Arbitration is medical-bill answer Since last summer, one federal policy debate has been simmering in the halls of Congress: how to deal with “surprise medical bills.” Colorado’s congressional …
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Since last summer, one federal policy debate has been simmering in the halls of Congress: how to deal with “surprise medical bills.” Colorado’s congressional delegation has an opportunity to build a bipartisan consensus.
Surprise medical bills are a real problem. No patient or family deserves to be financially devastated because they inadvertently obtain care out-of-network. When surprise bills occur, insurers and providers are left to negotiate a settlement. How that settlement is reached is the focus of debate.
Unfortunately, many proposals under consideration in Congress rely upon a technique called “rate-fixing” - essentially, price controls. Rate-fixing is big government at its worst: a one-size-fits-all approach that forces doctors and providers to shoulder the bulk of the cost of surprise bills.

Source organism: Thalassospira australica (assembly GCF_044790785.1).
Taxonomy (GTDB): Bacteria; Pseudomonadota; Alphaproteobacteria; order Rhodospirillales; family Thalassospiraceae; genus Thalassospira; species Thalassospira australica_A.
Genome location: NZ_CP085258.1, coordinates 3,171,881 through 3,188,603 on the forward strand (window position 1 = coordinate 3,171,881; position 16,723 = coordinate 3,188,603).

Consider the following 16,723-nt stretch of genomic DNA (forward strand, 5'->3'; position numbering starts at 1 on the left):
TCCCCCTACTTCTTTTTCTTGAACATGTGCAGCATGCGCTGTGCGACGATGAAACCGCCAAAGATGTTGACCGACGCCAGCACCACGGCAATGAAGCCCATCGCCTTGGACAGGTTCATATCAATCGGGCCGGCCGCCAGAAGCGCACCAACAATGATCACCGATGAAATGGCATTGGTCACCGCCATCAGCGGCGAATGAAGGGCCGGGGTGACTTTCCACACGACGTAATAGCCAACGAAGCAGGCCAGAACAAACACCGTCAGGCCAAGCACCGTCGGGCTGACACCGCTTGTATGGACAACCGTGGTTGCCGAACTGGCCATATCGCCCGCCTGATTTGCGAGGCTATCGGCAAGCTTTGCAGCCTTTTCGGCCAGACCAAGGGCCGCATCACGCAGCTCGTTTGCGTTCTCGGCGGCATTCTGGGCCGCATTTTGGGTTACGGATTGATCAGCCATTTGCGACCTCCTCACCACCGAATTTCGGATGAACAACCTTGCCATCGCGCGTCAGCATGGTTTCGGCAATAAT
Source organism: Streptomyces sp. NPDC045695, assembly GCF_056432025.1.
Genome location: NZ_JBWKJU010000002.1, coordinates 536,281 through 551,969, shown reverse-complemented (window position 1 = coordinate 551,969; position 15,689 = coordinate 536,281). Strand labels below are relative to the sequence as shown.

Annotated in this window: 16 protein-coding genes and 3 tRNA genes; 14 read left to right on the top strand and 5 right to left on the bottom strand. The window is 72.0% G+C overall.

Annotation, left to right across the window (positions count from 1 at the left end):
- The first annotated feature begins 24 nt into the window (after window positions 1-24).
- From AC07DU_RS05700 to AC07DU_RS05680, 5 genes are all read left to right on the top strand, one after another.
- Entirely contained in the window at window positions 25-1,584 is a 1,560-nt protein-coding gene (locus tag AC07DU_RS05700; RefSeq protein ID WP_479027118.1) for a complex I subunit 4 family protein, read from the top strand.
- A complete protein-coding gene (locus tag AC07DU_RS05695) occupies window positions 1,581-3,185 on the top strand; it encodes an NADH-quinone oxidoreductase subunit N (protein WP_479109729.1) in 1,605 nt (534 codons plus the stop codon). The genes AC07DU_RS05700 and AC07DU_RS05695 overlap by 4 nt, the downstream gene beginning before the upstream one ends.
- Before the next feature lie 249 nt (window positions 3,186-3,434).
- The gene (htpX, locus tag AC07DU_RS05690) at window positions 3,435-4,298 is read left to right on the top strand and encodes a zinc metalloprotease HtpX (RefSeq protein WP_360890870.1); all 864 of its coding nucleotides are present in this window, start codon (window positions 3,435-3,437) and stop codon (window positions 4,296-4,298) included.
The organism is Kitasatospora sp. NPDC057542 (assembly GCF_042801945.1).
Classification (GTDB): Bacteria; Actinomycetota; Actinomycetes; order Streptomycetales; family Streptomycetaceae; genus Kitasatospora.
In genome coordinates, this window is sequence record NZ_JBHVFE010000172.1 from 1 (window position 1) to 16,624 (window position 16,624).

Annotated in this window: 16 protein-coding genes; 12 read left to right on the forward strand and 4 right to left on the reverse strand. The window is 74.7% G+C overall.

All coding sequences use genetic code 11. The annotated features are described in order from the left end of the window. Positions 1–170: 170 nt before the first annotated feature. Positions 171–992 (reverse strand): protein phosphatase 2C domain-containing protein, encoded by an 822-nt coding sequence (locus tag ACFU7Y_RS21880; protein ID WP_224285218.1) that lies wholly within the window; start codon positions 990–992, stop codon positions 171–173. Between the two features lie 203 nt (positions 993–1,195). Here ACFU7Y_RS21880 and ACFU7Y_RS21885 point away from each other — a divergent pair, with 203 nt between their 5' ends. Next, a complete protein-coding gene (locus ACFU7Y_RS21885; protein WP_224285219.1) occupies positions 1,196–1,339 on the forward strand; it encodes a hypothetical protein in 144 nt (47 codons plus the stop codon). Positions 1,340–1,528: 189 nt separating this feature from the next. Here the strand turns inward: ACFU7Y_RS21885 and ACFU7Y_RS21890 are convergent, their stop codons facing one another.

Rate-fixing is bad for doctors and providers, but its real casualties are the patients who lose access to quality doctors and providers who refuse to serve patient populations subject to rate-fixing.
Congress can do better than rate-fixing. Several states have experimented with a form of arbitration called “independent dispute resolution” (IDR) that protects patients from surprise bills while treating both providers and insurers fairly. If a billing dispute cannot be solved, IDR stipulates that the insurer and provider present the facts in front of an independent third party. IDR motivates both insurers and providers to work hard to avoid surprise billings, since both have skin in the game.
Patients deserve protection from surprise bills, but not every solution is a good solution. Reject rate-fixing. Embrace arbitration.
Former mayor of Castle Rock
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